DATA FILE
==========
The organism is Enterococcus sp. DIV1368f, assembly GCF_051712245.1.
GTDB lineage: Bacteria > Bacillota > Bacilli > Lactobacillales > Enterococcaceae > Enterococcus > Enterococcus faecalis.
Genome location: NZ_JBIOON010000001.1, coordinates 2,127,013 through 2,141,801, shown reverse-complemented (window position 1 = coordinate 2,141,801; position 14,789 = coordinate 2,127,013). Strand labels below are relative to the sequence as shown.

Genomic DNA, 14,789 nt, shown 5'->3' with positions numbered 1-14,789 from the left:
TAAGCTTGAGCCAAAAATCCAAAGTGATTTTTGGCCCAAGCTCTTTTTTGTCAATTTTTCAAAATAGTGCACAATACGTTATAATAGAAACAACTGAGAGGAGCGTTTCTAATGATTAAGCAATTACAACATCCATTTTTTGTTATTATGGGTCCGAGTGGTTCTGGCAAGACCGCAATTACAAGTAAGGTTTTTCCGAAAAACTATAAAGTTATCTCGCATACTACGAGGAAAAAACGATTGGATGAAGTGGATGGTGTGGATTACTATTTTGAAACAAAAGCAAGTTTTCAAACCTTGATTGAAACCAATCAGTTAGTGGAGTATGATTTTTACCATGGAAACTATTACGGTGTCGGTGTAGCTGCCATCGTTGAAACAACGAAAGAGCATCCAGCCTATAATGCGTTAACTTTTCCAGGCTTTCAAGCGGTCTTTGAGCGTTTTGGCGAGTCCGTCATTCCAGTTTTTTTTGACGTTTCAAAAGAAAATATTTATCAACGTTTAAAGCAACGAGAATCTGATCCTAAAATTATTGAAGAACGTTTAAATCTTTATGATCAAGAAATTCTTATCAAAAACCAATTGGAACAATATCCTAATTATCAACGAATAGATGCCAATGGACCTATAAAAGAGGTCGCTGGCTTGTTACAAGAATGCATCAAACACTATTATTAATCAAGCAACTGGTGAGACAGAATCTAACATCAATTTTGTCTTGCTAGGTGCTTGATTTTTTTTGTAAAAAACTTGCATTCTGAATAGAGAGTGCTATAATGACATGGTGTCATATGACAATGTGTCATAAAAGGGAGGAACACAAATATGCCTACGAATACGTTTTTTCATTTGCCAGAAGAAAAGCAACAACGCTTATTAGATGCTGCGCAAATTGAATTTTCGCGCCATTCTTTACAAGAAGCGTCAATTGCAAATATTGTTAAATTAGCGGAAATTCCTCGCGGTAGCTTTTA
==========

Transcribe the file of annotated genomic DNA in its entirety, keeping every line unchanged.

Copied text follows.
The organism is Enterococcus sp. DIV1368f, assembly GCF_051712245.1.
GTDB lineage: Bacteria > Bacillota > Bacilli > Lactobacillales > Enterococcaceae > Enterococcus > Enterococcus faecalis.
Genome location: NZ_JBIOON010000001.1, coordinates 2,127,013 through 2,141,801, shown reverse-complemented (window position 1 = coordinate 2,141,801; position 14,789 = coordinate 2,127,013). Strand labels below are relative to the sequence as shown.

Genomic DNA, 14,789 nt, shown 5'->3' with positions numbered 1-14,789 from the left:
TAAGCTTGAGCCAAAAATCCAAAGTGATTTTTGGCCCAAGCTCTTTTTTGTCAATTTTTCAAAATAGTGCACAATACGTTATAATAGAAACAACTGAGAGGAGCGTTTCTAATGATTAAGCAATTACAACATCCATTTTTTGTTATTATGGGTCCGAGTGGTTCTGGCAAGACCGCAATTACAAGTAAGGTTTTTCCGAAAAACTATAAAGTTATCTCGCATACTACGAGGAAAAAACGATTGGATGAAGTGGATGGTGTGGATTACTATTTTGAAACAAAAGCAAGTTTTCAAACCTTGATTGAAACCAATCAGTTAGTGGAGTATGATTTTTACCATGGAAACTATTACGGTGTCGGTGTAGCTGCCATCGTTGAAACAACGAAAGAGCATCCAGCCTATAATGCGTTAACTTTTCCAGGCTTTCAAGCGGTCTTTGAGCGTTTTGGCGAGTCCGTCATTCCAGTTTTTTTTGACGTTTCAAAAGAAAATATTTATCAACGTTTAAAGCAACGAGAATCTGATCCTAAAATTATTGAAGAACGTTTAAATCTTTATGATCAAGAAATTCTTATCAAAAACCAATTGGAACAATATCCTAATTATCAACGAATAGATGCCAATGGACCTATAAAAGAGGTCGCTGGCTTGTTACAAGAATGCATCAAACACTATTATTAATCAAGCAACTGGTGAGACAGAATCTAACATCAATTTTGTCTTGCTAGGTGCTTGATTTTTTTTGTAAAAAACTTGCATTCTGAATAGAGAGTGCTATAATGACATGGTGTCATATGACAATGTGTCATAAAAGGGAGGAACACAAATATGCCTACGAATACGTTTTTTCATTTGCCAGAAGAAAAGCAACAACGCTTATTAGATGCTGCGCAAATTGAATTTTCGCGCCATTCTTTACAAGAAGCGTCAATTGCAAATATTGTTAAATTAGCGGAAATTCCTCGCGGTAGCTTTTA